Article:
This license is commonly known as general electrician's license, electrical fitter license, or A Class-A/E license valid for five years. License holder are the electricians servicing electrical systems installed in residential and commercial properties. Licensed electricians specialize in different electrical systems like heavy coil winders, armature winders, railway signals, and others. People with this license can also get sufficient experience to become licensed contractors.

Electrical Training Licenses

This license is provided to electrical trainees and apprentices or individuals. People with this license can carry out electrical jobs under the supervision of a Class A license holder. License validity is up to three years or throughout the training period. An apprentice can apply for general electrician's license after training completion to carry out jobs independently.

Restricted Electrical Work Licenses

A restricted electrical license is handed to individuals working from another trade, but need to carry out electrical-related work in the field. People with this license work as mechanical engineers, diesel fitters, electric motor service expert, marine mechanics, and others. License is still required although electrical work is done occasionally. Licensees must remember that this license doesn't make them eligible to carry out electrical work conducted by general electricians.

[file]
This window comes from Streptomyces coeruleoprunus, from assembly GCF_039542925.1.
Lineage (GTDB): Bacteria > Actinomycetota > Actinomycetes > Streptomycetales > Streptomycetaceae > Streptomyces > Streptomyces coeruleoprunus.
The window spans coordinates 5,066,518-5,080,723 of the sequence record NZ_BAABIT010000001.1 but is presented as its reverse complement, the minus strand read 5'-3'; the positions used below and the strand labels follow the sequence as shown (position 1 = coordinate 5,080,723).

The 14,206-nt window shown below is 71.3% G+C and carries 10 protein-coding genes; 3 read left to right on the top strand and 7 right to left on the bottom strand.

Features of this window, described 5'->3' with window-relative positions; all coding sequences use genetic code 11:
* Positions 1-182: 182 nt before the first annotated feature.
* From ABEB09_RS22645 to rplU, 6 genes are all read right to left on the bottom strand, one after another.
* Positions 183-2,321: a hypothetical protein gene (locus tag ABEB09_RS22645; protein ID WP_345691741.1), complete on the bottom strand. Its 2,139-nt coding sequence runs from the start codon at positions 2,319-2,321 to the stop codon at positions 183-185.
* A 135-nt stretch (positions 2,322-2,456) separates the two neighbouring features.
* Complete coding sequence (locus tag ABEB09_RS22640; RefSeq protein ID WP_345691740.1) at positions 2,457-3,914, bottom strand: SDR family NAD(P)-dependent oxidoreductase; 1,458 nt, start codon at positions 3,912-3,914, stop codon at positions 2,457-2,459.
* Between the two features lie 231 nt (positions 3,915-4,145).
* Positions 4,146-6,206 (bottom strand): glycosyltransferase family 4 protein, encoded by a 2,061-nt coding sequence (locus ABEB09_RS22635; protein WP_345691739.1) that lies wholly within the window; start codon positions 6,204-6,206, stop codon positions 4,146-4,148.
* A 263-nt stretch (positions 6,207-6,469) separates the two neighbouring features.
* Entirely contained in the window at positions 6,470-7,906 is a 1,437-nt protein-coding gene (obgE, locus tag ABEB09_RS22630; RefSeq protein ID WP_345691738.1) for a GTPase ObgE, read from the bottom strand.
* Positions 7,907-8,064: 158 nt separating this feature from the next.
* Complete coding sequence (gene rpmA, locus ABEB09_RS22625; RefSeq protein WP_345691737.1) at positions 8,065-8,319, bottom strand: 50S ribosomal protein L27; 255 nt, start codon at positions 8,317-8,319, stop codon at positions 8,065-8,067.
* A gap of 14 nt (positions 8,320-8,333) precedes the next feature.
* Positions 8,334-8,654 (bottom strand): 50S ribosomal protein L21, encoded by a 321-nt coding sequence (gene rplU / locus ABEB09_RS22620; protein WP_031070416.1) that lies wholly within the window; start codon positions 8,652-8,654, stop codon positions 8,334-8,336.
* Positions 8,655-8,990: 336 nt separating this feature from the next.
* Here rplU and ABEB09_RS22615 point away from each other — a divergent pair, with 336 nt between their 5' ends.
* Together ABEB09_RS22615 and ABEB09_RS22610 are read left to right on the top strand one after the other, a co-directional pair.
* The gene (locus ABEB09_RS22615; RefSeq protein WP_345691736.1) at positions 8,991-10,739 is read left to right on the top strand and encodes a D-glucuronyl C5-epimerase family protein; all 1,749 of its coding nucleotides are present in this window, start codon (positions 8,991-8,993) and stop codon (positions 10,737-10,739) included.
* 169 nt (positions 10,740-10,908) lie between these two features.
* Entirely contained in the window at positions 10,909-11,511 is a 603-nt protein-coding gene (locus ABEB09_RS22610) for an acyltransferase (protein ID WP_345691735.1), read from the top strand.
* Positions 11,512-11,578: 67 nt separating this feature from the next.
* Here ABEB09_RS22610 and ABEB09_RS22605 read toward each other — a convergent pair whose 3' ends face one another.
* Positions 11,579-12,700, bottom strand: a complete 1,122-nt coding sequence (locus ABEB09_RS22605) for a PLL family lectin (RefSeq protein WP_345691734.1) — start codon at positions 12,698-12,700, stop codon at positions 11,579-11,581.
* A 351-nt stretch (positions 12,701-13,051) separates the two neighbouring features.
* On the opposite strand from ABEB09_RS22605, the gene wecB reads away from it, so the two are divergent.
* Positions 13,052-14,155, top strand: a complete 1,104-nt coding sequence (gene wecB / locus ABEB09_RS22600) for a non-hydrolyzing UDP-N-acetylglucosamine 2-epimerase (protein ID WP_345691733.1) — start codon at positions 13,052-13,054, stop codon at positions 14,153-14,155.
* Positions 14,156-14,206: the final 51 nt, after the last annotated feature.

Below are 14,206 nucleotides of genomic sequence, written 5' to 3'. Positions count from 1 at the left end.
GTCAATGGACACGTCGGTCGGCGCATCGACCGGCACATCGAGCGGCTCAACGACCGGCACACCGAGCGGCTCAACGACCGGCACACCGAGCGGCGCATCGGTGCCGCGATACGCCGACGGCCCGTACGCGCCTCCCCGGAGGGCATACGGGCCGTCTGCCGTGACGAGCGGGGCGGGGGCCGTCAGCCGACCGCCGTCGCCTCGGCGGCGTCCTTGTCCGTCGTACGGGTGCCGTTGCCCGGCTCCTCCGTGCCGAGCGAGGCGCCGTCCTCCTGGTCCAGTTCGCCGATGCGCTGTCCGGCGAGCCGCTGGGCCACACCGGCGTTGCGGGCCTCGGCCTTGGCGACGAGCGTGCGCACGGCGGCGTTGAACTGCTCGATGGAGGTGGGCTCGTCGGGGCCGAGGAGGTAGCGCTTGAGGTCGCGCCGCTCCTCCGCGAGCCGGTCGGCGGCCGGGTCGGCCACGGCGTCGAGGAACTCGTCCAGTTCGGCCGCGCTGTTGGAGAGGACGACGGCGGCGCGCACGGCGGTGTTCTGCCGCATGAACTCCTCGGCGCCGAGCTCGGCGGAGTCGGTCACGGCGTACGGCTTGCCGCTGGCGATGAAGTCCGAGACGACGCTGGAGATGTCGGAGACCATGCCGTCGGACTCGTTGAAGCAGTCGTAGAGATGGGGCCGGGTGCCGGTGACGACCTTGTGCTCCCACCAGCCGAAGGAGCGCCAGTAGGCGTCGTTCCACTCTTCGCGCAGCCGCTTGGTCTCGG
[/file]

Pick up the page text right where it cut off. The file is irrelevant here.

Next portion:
Each license type has its respective requirements, which means applicants must know what the license require first to know their eligibility.

Licensing Authorities in Australia

Each state jurisdiction has its own licensing authorities. Applicants must visit these offices if they want to be licensed electrician in their preferred area. They have unique license requirements and terminologies used for license application. The following offices handle licensure in their respective states.

Australian Capital Territory (ACT)

Environment and Sustainable Development

http://www.actpla.act.gov.au/

Commonwealth of Australia (AUS Comm)